OHE October 7, 1998 (b)

Date: Wed, 7 Oct 1998 12:33:35 -1000
From: "STONE, J. BRANDON" (802005%cchpd@co.honolulu.hi.us>
Subject: manana/ohe-l

A couple of weeks ago one of my esteemed hiking vict--uh, partners and I decided to check out the branch of Waimano Stream that lies next to the Manana Trail. We hiked up the Manana Ridge just as a helicopter was bringing out the remains of that green shelter that appeared at the two mile mark about a year ago. From a DLNR truck driver, we understood that the shelter had been rebuilt (!?) the night before by some group or other (Boy Scouts?). We couldn't get a straight story about the need for rebuilding. Why? We don't know. The new one looks just like the old one, but brown instead of green. Seems like a lot of chopper time to use on a questionable project. Does anyone go up there just to have lunch at a picnic table under a little shelter? (BTW, there's now an identical shelter on the Waimano Trail, right on the saddle between the first sidestream crossing and the main valley, about two and a half miles in.) I think I'd vote for spending chopper time building cabins and/or small water catchment systems along the KST.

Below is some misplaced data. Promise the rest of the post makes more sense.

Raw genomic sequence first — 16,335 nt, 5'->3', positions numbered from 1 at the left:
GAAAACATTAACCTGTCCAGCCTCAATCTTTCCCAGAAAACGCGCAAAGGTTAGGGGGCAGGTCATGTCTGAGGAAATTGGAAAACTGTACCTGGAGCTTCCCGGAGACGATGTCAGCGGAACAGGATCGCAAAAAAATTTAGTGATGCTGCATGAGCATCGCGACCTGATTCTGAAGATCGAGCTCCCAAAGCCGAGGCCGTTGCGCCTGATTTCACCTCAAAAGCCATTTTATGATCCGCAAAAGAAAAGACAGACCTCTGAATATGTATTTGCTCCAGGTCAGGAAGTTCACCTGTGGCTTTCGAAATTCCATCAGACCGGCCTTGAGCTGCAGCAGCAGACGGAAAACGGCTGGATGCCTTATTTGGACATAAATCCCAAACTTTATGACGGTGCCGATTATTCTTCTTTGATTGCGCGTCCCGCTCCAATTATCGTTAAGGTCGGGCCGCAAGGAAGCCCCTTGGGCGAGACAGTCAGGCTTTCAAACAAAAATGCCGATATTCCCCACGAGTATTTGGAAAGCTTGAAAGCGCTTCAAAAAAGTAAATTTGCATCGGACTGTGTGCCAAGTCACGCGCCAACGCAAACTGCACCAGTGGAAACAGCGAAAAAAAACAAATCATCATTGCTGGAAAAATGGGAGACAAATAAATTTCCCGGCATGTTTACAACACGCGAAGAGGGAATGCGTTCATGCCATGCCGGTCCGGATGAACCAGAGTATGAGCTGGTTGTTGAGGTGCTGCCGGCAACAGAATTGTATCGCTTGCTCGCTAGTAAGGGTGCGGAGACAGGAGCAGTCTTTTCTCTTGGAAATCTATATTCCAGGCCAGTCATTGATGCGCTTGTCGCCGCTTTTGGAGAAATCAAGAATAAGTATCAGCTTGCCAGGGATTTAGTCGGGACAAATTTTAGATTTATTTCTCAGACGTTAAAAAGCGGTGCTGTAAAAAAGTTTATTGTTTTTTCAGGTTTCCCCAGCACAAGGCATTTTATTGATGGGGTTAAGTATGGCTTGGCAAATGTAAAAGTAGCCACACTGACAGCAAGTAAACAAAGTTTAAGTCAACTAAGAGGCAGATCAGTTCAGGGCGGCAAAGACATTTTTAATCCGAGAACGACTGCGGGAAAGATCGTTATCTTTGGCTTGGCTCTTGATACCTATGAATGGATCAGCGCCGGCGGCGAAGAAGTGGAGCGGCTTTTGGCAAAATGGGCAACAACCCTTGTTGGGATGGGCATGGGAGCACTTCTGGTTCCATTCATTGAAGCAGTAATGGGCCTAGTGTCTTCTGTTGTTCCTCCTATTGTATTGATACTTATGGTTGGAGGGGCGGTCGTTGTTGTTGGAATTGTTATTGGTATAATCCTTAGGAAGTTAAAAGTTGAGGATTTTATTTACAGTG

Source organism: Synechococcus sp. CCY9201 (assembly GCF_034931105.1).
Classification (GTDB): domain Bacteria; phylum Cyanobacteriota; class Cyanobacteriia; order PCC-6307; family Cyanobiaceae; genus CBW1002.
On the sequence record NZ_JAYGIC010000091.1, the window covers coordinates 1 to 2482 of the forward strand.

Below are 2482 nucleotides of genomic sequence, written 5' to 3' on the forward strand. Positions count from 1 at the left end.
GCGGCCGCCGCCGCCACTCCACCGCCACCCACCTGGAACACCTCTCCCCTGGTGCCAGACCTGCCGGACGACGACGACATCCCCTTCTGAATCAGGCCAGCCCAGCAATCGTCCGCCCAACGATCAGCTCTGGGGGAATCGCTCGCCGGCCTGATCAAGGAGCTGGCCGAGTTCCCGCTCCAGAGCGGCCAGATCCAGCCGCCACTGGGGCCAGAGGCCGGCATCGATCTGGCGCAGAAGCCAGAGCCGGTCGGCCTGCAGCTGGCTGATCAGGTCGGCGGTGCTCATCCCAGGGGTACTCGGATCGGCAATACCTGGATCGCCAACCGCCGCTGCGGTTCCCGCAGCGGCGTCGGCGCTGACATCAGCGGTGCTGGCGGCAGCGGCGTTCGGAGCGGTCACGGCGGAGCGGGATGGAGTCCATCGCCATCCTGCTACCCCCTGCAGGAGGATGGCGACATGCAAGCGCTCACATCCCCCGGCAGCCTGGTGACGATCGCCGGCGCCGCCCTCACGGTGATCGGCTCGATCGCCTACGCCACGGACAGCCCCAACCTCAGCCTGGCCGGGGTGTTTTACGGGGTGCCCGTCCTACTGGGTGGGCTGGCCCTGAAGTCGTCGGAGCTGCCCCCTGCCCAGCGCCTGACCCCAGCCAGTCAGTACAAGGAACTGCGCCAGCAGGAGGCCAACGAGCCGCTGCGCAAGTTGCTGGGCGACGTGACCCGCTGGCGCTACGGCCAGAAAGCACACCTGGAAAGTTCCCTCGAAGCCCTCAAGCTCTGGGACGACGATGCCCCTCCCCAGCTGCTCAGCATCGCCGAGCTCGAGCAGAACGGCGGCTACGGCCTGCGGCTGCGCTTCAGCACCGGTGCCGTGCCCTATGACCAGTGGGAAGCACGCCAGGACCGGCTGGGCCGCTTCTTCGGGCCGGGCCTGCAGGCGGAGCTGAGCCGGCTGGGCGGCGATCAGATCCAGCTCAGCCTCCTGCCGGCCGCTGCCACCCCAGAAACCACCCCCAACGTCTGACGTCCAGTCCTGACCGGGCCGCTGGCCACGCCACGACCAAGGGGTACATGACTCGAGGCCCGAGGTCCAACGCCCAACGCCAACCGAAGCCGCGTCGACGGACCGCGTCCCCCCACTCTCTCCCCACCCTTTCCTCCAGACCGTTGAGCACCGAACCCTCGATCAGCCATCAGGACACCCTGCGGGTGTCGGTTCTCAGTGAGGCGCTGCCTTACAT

But I digress.

We continued along the Manana Trail to the helipad beyond the first ropes. At the next knoll mauka we turned to the right and made our way down a spur to the branch of Waimano Stream that lay about 400' below. The spur forked about halfway down (you can clearly see this branching on the topo) and we followed the left fork in order to come out farther upstream. It was not too difficult, as these things go, to get down there. The streambed at that point was fairly narrow and there wasn't too much water, either. The area was quite attractive, though. We made our way upstream for about 20-30 minutes, finding small pools and large boulders. The day was sunny and beautiful and our food tasted quite good after our exertions. The flora in the streambed included loulu palms and a grove of Metrosideros macropus (at the farthest point we reached upstream), which is a somewhat unusual form of 'ohia lehua. Damselflies and native dragonflies (pinao--the huge ones with the blue spot) darted up and down the streambed. We saw no hunter trash. We came back out the same way.

Our objective was accomplished: we found access to a reliable water source in that area. More explorations will follow.


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